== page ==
Plus-27 — That’s the Penguins’ goal differential in the third period, the best goal differential of any team in any period. Pittsburgh has scored 46 times in the third frame, while allowing just 19 goals against. Other notables: Minnesota is plus-18 in the second period and Columbus is plus-15 in the first. Montreal and Chicago have also had strong third periods, going plus-18 and plus-15, respectively.
Minus-25 — That’s the Winnipeg Jets’ goal differential in the second period, the worst goal differential of any team in any period. The middle frame tripped them up again Tuesday in Vancouver, where they entered with a 1-0 lead and came out tied. They would eventually lose, 4-1. Winnipeg is plus-10 in the first and third periods combined. One other notable: Colorado is minus-20 in the first and minus-13 in the third. But hey, they’re only minus-3 in the second, a relative success.
14 — Rangers victories when they’ve been outshot by their opponent. No team has won more in that scenario, which says two things about the Blueshirts. First, they’ve had some very good goaltending performances from both Henrik Lundqvist and Antti Raanta. And second, they’re converting on a high percentage of their shots (an NHL-best 11.2 percent, in fact). It is also somewhat worrying, given their score-adjusted Corsi is down there with the league’s bottom-feeders. But with a record of 23-11-1, they’ve at least given themselves a nice playoff cushion if they do happen to regress.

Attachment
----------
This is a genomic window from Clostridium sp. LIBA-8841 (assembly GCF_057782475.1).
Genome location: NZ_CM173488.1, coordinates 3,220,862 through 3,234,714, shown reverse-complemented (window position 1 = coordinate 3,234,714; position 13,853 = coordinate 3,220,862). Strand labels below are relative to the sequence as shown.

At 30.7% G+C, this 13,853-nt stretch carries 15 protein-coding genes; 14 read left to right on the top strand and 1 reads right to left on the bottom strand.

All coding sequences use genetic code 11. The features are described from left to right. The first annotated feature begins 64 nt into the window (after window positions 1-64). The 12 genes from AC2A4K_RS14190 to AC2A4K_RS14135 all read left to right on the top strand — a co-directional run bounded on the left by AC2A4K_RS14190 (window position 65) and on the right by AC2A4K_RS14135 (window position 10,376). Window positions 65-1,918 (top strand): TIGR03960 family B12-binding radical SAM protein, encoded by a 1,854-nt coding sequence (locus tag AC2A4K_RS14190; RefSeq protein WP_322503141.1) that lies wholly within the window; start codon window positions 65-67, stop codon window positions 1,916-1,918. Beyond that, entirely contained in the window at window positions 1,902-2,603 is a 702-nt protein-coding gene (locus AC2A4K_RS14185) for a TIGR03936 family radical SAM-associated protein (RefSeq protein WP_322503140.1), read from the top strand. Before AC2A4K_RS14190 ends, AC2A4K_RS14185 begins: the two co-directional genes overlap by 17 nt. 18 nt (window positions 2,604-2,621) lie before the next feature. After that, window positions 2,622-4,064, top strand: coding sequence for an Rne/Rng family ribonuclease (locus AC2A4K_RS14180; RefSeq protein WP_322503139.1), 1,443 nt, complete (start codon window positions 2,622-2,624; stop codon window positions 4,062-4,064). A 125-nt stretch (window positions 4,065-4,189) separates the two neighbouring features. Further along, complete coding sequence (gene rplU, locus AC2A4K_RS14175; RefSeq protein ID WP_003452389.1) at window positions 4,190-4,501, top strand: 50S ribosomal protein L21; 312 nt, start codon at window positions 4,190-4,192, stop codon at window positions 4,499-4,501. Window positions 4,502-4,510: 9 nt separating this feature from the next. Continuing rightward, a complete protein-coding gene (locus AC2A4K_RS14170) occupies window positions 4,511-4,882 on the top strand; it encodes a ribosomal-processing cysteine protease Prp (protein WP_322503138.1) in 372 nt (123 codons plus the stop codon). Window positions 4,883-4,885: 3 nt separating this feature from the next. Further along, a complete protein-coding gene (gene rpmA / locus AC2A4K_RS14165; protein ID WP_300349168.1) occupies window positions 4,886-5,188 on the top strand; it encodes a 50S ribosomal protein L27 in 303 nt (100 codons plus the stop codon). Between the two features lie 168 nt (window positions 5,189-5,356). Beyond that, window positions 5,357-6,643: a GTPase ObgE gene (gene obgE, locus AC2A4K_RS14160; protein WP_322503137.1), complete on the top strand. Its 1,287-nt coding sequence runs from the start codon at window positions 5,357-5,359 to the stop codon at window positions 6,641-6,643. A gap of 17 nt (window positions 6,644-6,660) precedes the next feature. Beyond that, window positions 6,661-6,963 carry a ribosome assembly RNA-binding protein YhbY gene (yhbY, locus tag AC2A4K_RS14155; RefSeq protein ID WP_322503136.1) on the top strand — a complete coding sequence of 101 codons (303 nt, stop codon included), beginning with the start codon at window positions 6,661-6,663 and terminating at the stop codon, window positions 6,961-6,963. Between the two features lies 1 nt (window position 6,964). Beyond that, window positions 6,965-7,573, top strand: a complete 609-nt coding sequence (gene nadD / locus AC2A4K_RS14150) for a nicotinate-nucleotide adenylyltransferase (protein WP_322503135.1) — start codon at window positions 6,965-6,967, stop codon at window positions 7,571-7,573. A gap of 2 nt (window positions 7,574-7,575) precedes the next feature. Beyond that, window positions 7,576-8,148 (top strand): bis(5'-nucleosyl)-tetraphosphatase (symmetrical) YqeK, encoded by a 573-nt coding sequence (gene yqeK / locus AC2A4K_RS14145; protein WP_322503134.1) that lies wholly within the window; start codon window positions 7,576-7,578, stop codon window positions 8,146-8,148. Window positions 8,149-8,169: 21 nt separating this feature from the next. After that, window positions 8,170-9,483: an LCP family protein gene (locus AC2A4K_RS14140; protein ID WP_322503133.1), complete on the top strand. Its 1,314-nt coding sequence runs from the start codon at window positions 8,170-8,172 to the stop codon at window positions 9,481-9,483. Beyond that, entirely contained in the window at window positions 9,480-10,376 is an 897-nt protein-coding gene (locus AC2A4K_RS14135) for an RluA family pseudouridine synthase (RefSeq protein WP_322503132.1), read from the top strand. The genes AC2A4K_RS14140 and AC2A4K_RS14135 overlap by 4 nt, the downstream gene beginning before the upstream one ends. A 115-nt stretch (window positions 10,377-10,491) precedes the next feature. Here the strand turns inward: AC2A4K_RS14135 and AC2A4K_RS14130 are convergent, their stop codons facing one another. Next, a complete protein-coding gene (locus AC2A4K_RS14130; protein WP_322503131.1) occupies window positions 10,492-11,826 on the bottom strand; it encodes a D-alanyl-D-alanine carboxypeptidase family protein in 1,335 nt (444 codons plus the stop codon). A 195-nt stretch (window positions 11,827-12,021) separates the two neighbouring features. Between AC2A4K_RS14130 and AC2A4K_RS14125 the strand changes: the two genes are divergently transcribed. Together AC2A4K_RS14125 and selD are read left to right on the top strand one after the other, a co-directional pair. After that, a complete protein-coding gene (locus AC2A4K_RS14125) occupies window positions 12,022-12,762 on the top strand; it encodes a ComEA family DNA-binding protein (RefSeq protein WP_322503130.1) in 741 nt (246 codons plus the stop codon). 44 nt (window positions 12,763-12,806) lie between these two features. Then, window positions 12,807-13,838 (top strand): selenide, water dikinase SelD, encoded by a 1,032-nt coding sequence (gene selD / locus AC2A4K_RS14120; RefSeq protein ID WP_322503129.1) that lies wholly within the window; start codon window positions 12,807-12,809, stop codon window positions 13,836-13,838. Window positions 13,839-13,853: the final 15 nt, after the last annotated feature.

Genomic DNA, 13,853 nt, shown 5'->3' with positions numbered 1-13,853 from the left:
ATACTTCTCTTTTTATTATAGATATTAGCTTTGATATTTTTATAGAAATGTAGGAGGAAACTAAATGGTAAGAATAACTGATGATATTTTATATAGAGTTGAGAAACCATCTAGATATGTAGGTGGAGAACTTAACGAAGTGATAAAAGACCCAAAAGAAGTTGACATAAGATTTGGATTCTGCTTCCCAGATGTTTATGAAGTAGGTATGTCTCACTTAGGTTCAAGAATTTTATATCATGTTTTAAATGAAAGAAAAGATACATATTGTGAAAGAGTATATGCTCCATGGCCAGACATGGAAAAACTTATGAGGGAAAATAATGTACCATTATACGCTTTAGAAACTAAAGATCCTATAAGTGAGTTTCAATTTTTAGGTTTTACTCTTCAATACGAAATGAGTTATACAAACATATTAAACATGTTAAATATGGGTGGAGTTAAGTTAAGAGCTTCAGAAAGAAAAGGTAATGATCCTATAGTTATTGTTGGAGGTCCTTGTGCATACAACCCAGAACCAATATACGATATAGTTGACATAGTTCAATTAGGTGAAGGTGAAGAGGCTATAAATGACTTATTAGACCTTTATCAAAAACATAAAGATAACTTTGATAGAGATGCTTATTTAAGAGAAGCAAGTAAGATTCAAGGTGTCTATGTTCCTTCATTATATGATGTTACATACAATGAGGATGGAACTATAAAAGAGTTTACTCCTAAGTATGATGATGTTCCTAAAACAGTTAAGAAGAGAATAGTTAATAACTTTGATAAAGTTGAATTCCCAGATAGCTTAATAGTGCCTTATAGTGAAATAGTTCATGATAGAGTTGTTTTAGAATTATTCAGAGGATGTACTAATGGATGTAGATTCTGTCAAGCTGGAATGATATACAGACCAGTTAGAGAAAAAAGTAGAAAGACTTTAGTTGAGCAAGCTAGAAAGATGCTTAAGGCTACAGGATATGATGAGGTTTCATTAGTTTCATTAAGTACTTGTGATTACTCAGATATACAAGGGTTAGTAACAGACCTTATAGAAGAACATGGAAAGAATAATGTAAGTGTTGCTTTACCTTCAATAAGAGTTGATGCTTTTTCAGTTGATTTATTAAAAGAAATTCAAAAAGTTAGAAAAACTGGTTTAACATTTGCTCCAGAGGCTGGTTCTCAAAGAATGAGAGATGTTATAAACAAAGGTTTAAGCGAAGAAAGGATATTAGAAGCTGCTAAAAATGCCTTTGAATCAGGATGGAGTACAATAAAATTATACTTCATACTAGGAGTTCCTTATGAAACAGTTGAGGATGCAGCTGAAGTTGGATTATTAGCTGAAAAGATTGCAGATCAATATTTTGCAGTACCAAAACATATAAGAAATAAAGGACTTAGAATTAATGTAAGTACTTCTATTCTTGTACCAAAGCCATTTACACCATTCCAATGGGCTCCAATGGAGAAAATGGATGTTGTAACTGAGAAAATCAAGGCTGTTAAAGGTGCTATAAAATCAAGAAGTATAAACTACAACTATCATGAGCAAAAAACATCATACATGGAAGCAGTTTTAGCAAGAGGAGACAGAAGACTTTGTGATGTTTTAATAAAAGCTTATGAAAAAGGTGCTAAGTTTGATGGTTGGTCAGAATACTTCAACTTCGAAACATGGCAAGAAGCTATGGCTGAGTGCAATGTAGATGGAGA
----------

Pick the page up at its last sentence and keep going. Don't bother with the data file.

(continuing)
Minus-3 — The goal differential of the Carolina Hurricanes while shorthanded — which is, frankly, amazing. The ‘Canes have only surrendered seven goals on the PK all season, and they’ve scored four times shorthanded. Compare that to Winnipeg, which has a minus-26 goal differential while shorthanded. Yep, not to pick on the Jets, but they continue to hurt themselves with penalties under head coach Paul Maurice. Since 2013-14, they’ve been burned a whopping 196 times while shorthanded. Only the Coyotes (216) have given up more PPGs over that time frame.
47.4 — The faceoff winning percentage of the Columbus Blue Jackets, the second worst rate in the league after Winnipeg (46.9). Meanwhile, the Colorado Avalanche are at 53.2, the second best after Anaheim (56.2). What does this mean? It means it’s always nice to be a good faceoff team, because obviously it is. However, it’s not an absolute prerequisite for winning. The Chicago Blackhawks won the Stanley Cup in 2013 with a faceoff percentage of just 46.8 in the playoffs. The ‘Hawks are only at 48.2 percent this season, and they lead the overall standings with a 22-9-4 record.
7 — Overtime losses for the Dallas Stars, who really can’t afford so many. The Stars have just one victory in sudden death this season. They have yet to go to a shootout. “(If) you’re scoring in overtime, you’re confident, you believe a little bit more,” defenseman Dan Hamhuis told reporters after Tuesday’s 3-2 OT loss to St. Louis. “You don’t want to say it, but it certainly affects guys out there when we haven’t had a great record so far.”